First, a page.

Hong Kong & Indonesia



P5110716Hong Kong is a boundless international hub for the trade in marine products such as shark fins, sea sponges and an array of tropical fish for consumption and for the ornamental fish trade. It is estimated that as many as 100,000 sharks are slaughtered annually for their fins. Many of our species of shark are becoming increasingly rare and according to new global statistics over eighty percent of our planets marine predators are now either close to extinction or highly endangered. 


After filming in Hong Kong I traveled south to the tropical island of Bali, Indonesia, and after only two days on the island an earth quake off the coast of Sumatra triggered a warning of a possible Tsunami.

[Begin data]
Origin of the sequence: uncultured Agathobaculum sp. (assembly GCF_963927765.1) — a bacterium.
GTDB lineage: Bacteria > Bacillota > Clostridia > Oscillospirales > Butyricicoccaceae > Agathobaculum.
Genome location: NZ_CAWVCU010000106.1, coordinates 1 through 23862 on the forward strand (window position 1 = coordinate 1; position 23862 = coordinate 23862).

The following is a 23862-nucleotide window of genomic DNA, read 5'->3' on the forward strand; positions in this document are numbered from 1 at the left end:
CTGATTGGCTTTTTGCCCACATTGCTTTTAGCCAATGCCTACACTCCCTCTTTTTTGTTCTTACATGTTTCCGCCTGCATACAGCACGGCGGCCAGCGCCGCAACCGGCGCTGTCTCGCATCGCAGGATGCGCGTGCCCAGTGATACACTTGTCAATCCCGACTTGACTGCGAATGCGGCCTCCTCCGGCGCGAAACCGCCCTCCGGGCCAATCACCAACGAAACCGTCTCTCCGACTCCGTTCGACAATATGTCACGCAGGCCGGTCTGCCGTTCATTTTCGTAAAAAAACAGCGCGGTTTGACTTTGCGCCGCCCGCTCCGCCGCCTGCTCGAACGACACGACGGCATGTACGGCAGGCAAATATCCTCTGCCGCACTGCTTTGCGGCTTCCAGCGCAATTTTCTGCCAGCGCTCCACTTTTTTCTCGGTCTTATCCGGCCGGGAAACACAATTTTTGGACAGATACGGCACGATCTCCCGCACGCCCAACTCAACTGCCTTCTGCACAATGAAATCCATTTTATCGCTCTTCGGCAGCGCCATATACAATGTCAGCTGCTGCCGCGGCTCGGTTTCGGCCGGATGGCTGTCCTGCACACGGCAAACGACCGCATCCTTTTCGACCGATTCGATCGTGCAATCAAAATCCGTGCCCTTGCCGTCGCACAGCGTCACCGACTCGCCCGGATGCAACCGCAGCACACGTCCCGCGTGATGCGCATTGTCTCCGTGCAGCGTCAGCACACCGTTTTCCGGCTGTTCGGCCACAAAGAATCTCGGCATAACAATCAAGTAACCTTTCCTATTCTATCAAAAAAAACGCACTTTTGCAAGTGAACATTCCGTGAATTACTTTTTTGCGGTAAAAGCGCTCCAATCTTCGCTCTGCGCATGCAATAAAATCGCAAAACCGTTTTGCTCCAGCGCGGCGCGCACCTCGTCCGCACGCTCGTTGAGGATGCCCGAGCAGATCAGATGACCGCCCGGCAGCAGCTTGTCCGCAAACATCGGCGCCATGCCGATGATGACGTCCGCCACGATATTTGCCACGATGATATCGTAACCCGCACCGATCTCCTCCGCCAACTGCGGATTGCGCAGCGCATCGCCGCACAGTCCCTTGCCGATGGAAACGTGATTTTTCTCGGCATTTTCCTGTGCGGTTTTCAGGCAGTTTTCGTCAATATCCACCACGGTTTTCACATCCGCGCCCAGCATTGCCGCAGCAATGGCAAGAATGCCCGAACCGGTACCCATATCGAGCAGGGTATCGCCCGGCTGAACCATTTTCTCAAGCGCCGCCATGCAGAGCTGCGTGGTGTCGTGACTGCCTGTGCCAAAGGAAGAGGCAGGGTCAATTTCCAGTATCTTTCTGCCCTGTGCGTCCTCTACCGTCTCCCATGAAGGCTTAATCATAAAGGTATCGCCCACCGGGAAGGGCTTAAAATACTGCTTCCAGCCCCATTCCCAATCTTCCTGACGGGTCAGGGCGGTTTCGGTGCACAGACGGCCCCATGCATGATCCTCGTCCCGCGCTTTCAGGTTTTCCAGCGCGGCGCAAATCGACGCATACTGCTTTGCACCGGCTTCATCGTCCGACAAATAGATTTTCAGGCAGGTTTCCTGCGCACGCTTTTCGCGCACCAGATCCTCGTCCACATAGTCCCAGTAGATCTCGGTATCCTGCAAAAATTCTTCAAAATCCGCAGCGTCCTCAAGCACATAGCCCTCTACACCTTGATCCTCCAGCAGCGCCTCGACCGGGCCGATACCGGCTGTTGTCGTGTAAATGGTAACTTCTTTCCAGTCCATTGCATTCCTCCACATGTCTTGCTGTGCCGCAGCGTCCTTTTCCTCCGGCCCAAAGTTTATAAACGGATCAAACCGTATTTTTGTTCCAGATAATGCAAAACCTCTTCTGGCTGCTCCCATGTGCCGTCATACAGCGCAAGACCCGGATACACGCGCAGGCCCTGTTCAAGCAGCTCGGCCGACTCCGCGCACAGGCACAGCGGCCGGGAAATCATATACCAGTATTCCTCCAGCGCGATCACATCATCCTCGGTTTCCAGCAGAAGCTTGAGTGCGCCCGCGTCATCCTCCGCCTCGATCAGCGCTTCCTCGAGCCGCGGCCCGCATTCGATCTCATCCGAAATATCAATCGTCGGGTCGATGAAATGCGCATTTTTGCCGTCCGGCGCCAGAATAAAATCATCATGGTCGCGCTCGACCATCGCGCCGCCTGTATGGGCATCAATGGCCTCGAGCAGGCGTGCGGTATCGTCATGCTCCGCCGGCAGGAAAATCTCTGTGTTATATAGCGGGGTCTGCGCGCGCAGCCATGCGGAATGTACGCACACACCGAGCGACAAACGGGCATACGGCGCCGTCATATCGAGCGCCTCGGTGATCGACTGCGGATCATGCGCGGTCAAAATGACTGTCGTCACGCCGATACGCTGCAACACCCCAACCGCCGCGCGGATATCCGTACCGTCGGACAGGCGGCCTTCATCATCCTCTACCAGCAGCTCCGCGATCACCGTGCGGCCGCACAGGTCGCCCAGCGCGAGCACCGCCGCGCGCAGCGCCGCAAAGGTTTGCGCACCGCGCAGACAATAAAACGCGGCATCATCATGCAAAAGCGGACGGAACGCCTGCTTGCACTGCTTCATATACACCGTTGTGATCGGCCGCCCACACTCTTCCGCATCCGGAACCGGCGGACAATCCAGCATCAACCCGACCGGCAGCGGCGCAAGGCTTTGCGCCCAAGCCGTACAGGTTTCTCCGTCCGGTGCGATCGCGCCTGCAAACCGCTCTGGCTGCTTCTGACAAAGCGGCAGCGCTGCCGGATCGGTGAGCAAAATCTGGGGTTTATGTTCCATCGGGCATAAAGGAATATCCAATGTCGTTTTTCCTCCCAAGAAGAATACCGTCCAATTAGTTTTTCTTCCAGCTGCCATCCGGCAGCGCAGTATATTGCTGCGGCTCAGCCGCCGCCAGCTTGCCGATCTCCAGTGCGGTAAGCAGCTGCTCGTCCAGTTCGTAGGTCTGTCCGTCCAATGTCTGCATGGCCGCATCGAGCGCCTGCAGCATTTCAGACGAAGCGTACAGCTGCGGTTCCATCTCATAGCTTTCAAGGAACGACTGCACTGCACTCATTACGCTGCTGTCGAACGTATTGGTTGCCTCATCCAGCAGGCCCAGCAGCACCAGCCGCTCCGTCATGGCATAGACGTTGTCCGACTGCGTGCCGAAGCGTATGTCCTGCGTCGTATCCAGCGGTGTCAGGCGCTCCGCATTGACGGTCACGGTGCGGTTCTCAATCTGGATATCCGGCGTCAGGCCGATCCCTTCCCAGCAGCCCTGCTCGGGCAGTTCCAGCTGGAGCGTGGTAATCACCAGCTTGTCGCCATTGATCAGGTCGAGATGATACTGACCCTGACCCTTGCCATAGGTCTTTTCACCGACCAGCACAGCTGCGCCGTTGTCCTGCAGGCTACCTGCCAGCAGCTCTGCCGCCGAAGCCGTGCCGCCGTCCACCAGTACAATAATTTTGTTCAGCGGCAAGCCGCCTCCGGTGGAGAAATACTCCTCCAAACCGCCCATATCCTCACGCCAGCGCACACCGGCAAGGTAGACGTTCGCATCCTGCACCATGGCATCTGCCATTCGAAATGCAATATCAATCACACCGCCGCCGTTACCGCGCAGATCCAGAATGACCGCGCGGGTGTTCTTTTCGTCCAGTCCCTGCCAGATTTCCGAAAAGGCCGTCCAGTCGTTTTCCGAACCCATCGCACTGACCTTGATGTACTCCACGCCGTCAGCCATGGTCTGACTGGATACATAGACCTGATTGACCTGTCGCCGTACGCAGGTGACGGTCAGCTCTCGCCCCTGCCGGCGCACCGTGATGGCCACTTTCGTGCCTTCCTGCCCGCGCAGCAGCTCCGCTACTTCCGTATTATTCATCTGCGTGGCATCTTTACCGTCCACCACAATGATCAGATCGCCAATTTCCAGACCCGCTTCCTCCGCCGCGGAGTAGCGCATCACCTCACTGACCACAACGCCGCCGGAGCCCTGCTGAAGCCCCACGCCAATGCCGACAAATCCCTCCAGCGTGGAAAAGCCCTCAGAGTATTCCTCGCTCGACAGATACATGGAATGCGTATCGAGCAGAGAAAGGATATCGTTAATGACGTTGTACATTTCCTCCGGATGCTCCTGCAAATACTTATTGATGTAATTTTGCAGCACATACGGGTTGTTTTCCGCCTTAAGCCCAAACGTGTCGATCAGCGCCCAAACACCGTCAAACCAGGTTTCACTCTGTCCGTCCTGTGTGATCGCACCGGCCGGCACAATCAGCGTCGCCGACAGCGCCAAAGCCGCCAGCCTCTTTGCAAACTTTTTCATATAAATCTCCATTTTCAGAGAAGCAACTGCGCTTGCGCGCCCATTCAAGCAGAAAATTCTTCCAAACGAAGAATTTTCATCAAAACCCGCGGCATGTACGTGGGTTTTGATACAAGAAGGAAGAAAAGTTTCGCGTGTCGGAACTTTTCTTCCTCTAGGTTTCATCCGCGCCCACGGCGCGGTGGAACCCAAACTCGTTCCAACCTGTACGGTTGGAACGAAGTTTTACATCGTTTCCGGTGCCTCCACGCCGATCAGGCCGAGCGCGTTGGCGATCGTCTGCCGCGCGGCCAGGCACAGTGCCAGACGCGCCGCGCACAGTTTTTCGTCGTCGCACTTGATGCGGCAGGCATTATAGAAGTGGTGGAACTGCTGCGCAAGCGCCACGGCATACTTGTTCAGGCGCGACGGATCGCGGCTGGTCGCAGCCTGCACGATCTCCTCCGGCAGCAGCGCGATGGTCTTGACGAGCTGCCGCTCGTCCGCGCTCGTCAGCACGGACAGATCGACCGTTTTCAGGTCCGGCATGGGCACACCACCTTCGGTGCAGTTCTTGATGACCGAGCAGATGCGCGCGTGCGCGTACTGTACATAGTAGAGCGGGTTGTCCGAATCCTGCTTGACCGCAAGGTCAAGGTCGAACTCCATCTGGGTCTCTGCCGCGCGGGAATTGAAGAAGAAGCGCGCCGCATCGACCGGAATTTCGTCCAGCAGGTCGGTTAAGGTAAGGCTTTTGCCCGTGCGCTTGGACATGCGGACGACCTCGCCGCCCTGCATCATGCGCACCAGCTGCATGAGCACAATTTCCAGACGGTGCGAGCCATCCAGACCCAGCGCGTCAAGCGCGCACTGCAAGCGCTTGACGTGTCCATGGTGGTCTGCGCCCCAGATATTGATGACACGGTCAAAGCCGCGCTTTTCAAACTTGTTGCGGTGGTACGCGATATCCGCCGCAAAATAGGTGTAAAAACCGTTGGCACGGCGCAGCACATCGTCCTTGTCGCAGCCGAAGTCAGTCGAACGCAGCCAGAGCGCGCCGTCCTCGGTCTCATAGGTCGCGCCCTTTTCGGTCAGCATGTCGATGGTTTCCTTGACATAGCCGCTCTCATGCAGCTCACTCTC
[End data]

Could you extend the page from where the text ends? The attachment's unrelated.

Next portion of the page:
Not long after the Tsunami alert a Solar eclipse was announced one day before Nyepi, the Hindu New Year, this would be a day of silence when visitors would be confined to their hotel rooms and locals would not be allowed to leave their houses. It was an experience that enabled me to become closer to the cultures I was immured in.





After two weeks of visiting the trawler port, I learnt about under aged ship workers and possible forced crew labourers from countries such as Myanmar and the Philippines. I also spent a week filming and photographing local fishing boats at work and various fish markets selling their hugely diverse catches.




From Bali I flew one thousand kilometres east to an island that lay not far from Timor, this would be the beautiful island of Alor. Here I was to dive on pristine coral reefs teaming in rich biodiverse corals and fish life.


Alor local fishing communities are of great interest as their rich bio diverse seas attest to their sustainable fishing methods. These shoreline volcanic island communities take what is required in order to sustain their villages.